Georgetown University sociology professor Michael Eric Dyson on Tuesday took a hammer to Trump supporter Steve Cortes over his excuses for President Donald Trump’s tweet about immigrants “breeding” in California.
After Cortes acknowledged that Trump could have phrased his tweet about “breeding” immigrants better, Dyson pointed out that all of Trump’s language surrounding undocumented immigrants serves to take away their humanity.
“The point is not simply the turn of phrase, it is the viciousness with which that phrase is communicated and it’s the body of belief that that phrase intends to communicate,” he said. “This is a president who is profoundly anti-immigrant, especially against brown people… if the president doesn’t understand that, shame on him!”
“That is so unfair and just not true,” Cortes complained, before noting that he was of Latino descent while also being a Trump supporter.
Host Alisyn Camerota chimed in to note that outright white nationalists such as Richard Spencer have similarly used the term “breeding” to describe immigrants’ behavior as a way to dehumanize them, although Cortes insisted that Trump couldn’t possibly know that racists talk about immigrants that way since he purportedly “doesn’t pay attention” to them.
Dyson, however, was ready to once again crush Cortes’ arguments, and he said that Trump doesn’t deserve the benefit of the doubt after he described some of the white supremacists at last year’s march in Charlottesville as “very fine people.”
“Shame on you, Mr. President,” he said. “Grow up.”
Watch the video below.
Trump fears his base will turn on him if he flips and calls for nationwide mask guidelines: CNN
On CNN Saturday, analyst Ron Brownstein outlined the key reason President Donald Trump is struggling to adapt his message to proper public health guidance on the coronavirus pandemic.
"Ron, there is a retail trade group that has asked President Trump to institute federal, nationwide mask guidelines at stores across the country as the country continues to re-open," said anchor Alex Marquardt. "Experts are saying that masks could save thousands of lives in the coming months. Do you see a scenario in which — any chance in which he would issue that?"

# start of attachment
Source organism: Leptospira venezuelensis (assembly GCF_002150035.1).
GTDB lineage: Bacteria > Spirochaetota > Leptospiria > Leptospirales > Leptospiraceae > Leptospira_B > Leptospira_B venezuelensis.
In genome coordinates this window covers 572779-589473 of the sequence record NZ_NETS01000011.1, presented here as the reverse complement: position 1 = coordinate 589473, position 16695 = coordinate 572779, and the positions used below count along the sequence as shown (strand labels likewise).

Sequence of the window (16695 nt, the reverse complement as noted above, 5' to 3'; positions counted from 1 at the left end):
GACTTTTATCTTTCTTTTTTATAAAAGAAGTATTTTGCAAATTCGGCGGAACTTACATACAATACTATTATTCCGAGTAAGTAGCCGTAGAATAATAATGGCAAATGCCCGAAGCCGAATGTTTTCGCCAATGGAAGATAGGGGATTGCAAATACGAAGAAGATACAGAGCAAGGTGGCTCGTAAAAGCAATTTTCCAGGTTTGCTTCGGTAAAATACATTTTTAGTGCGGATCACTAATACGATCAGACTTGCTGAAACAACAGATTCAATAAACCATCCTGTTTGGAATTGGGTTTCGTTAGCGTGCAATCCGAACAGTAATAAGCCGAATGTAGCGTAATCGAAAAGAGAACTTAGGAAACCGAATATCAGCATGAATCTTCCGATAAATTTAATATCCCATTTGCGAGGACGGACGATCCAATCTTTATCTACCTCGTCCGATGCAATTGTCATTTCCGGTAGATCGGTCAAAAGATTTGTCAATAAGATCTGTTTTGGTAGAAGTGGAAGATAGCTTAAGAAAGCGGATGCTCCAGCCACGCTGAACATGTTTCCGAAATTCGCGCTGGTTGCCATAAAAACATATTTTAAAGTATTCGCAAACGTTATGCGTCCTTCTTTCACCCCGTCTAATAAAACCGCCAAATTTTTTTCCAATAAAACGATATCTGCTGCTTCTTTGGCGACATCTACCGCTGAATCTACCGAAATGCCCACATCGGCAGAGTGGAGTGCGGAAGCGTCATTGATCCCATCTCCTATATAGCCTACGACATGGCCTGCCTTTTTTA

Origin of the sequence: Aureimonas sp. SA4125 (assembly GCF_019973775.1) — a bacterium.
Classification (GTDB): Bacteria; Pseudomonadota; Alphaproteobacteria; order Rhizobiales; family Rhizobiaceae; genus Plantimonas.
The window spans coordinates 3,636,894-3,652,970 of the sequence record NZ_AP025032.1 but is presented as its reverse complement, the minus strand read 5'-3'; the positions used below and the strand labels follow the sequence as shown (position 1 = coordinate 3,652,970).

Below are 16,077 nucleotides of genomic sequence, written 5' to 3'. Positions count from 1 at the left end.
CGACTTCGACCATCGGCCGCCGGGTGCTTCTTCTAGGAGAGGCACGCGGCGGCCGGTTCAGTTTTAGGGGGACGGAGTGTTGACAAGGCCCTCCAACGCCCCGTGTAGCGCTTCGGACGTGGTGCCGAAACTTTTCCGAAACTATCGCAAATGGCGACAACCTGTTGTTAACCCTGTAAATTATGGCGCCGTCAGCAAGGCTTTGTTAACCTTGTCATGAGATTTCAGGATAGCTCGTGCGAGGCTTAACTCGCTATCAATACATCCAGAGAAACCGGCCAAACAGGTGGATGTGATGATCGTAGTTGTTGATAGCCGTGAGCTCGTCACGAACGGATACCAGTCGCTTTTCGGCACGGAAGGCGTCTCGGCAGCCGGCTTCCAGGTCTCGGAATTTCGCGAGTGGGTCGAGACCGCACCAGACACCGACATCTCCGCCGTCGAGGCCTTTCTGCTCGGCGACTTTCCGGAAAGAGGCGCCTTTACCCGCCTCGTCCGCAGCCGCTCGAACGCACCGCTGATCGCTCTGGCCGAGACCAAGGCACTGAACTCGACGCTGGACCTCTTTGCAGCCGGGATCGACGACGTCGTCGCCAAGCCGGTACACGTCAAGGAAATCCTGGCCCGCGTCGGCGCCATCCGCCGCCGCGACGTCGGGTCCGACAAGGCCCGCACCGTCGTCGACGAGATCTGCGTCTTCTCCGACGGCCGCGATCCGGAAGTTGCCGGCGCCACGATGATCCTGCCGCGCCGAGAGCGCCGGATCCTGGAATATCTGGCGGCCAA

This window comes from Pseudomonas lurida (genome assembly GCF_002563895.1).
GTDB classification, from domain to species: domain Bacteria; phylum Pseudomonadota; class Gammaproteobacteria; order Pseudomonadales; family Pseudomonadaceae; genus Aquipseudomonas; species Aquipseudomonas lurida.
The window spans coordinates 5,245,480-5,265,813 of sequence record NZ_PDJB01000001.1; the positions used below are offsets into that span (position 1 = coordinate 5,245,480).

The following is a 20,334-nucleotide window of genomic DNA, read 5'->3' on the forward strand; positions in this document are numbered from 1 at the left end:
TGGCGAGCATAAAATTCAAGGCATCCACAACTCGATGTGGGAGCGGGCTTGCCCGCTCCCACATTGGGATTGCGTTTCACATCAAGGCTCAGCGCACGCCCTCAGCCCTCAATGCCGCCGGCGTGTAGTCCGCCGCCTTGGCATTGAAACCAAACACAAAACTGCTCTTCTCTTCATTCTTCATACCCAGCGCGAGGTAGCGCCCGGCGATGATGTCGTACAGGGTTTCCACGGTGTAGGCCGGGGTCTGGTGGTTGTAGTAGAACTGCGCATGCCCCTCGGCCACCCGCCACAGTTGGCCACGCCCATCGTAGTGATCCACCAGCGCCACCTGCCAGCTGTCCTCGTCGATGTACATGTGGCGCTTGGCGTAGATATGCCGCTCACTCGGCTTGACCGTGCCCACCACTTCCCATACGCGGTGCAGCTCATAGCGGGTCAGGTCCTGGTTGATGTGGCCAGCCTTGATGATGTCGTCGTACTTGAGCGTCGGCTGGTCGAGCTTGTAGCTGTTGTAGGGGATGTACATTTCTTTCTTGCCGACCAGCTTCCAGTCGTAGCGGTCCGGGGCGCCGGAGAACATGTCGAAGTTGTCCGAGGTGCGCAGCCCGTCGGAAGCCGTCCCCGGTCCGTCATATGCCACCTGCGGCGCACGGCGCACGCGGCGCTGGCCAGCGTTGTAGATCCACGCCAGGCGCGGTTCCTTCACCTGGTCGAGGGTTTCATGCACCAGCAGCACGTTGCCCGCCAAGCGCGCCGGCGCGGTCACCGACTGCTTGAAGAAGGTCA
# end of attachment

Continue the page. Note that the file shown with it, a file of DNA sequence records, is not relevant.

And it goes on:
"I think the short answer is no, and for a revealing reason," said Brownstein. "He is in a trap of his own construction. On coronavirus, we talk all the time about how President Trump's base is bonded to him, immovably. He's also bonded to the base in the other direction, that he is very reluctant to get out crosswise with a base that includes the kind of people that showed up at the Michigan capital to protest lockdown without wearing masks and waving Confederate flags and carrying automatic weapons."
Trump balked at full pardon for Roger Stone over fears of Justice Department ‘backlash’: CNN legal analyst
President Donald Trump's former political strategist Roger Stone claims that he asked for a commutation of his prison sentence, rather than a full pardon, because a pardon would have implied an acknowledgement of guilt whereas a commutation would still allow him to seek for the original conviction to be thrown out.
But on CNN Saturday, criminal defense attorney Page Pate suggested it may have played out differently: Stone may have actually wanted a full pardon, but Trump was spooked out of offering one.
"Page, this situation, I guess, is not entirely surprising. It's been signaled for some time," said correspondent Abby Phillip. "But what is different about this, I think a lot of people were expecting a pardon here. Roger Stone said he wanted his sentence commuted because he didn't want to admit guilt. What is the significance of that?"
WATCH: Doctor laughs at Trump’s bizarre boast about passing a cognitive test
Arthur Caplan of New York University School of Medicine, who holds seven honorary degrees from colleges and medical schools, couldn't help but chuckle when discussing President Donald Trump's recent comments about passing a cognitive test.
"I actually took one very recently when, you know, the radical left was saying, 'Is he all there? Is he all there?' I proved I was all there, because I aced it,” Trump told Fox News host Sean Hannity on Thursday night. “I aced the test... I took it at Walter Reed Medical Center in front of doctors and they were very surprised. They said, ‘That’s an unbelievable thing. Rarely does anyone do what you just did.'"